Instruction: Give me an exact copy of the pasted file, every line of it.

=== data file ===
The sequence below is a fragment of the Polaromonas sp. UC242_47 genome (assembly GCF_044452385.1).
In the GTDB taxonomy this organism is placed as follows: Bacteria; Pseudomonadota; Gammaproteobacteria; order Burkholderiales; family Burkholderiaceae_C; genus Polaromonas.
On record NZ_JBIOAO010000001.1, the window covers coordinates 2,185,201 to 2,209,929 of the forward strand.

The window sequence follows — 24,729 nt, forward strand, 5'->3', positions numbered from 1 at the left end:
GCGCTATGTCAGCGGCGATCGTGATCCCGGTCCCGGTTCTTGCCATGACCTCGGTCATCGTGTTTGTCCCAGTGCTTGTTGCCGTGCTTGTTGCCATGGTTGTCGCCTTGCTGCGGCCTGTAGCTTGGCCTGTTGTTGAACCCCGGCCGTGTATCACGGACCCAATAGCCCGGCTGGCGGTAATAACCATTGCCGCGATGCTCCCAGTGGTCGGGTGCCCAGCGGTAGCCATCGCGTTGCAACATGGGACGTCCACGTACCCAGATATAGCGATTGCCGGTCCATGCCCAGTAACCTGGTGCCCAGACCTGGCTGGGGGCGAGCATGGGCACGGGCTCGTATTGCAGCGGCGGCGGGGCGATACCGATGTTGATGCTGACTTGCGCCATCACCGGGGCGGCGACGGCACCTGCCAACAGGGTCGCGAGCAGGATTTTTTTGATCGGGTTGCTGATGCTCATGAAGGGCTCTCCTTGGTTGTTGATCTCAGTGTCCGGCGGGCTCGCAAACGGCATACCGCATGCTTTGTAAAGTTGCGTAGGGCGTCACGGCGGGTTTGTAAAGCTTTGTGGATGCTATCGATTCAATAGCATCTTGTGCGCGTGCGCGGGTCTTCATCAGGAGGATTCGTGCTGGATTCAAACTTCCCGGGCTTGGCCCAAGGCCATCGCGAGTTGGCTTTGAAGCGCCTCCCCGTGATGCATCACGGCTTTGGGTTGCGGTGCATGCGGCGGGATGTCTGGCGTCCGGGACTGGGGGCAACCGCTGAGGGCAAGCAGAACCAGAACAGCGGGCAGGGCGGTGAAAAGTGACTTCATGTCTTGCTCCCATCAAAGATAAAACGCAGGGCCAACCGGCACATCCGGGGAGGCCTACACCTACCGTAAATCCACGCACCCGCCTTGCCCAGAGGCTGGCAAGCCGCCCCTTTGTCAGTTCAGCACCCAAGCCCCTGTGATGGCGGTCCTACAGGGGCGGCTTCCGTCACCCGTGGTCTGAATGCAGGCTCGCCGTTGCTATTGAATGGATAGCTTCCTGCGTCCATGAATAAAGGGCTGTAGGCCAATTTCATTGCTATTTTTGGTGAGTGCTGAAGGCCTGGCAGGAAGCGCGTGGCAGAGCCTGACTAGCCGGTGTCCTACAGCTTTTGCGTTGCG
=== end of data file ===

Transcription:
The sequence below is a fragment of the Polaromonas sp. UC242_47 genome (assembly GCF_044452385.1).
In the GTDB taxonomy this organism is placed as follows: Bacteria; Pseudomonadota; Gammaproteobacteria; order Burkholderiales; family Burkholderiaceae_C; genus Polaromonas.
On record NZ_JBIOAO010000001.1, the window covers coordinates 2,185,201 to 2,209,929 of the forward strand.

The window sequence follows — 24,729 nt, forward strand, 5'->3', positions numbered from 1 at the left end:
GCGCTATGTCAGCGGCGATCGTGATCCCGGTCCCGGTTCTTGCCATGACCTCGGTCATCGTGTTTGTCCCAGTGCTTGTTGCCGTGCTTGTTGCCATGGTTGTCGCCTTGCTGCGGCCTGTAGCTTGGCCTGTTGTTGAACCCCGGCCGTGTATCACGGACCCAATAGCCCGGCTGGCGGTAATAACCATTGCCGCGATGCTCCCAGTGGTCGGGTGCCCAGCGGTAGCCATCGCGTTGCAACATGGGACGTCCACGTACCCAGATATAGCGATTGCCGGTCCATGCCCAGTAACCTGGTGCCCAGACCTGGCTGGGGGCGAGCATGGGCACGGGCTCGTATTGCAGCGGCGGCGGGGCGATACCGATGTTGATGCTGACTTGCGCCATCACCGGGGCGGCGACGGCACCTGCCAACAGGGTCGCGAGCAGGATTTTTTTGATCGGGTTGCTGATGCTCATGAAGGGCTCTCCTTGGTTGTTGATCTCAGTGTCCGGCGGGCTCGCAAACGGCATACCGCATGCTTTGTAAAGTTGCGTAGGGCGTCACGGCGGGTTTGTAAAGCTTTGTGGATGCTATCGATTCAATAGCATCTTGTGCGCGTGCGCGGGTCTTCATCAGGAGGATTCGTGCTGGATTCAAACTTCCCGGGCTTGGCCCAAGGCCATCGCGAGTTGGCTTTGAAGCGCCTCCCCGTGATGCATCACGGCTTTGGGTTGCGGTGCATGCGGCGGGATGTCTGGCGTCCGGGACTGGGGGCAACCGCTGAGGGCAAGCAGAACCAGAACAGCGGGCAGGGCGGTGAAAAGTGACTTCATGTCTTGCTCCCATCAAAGATAAAACGCAGGGCCAACCGGCACATCCGGGGAGGCCTACACCTACCGTAAATCCACGCACCCGCCTTGCCCAGAGGCTGGCAAGCCGCCCCTTTGTCAGTTCAGCACCCAAGCCCCTGTGATGGCGGTCCTACAGGGGCGGCTTCCGTCACCCGTGGTCTGAATGCAGGCTCGCCGTTGCTATTGAATGGATAGCTTCCTGCGTCCATGAATAAAGGGCTGTAGGCCAATTTCATTGCTATTTTTGGTGAGTGCTGAAGGCCTGGCAGGAAGCGCGTGGCAGAGCCTGACTAGCCGGTGTCCTACAGCTTTTGCGTTGCG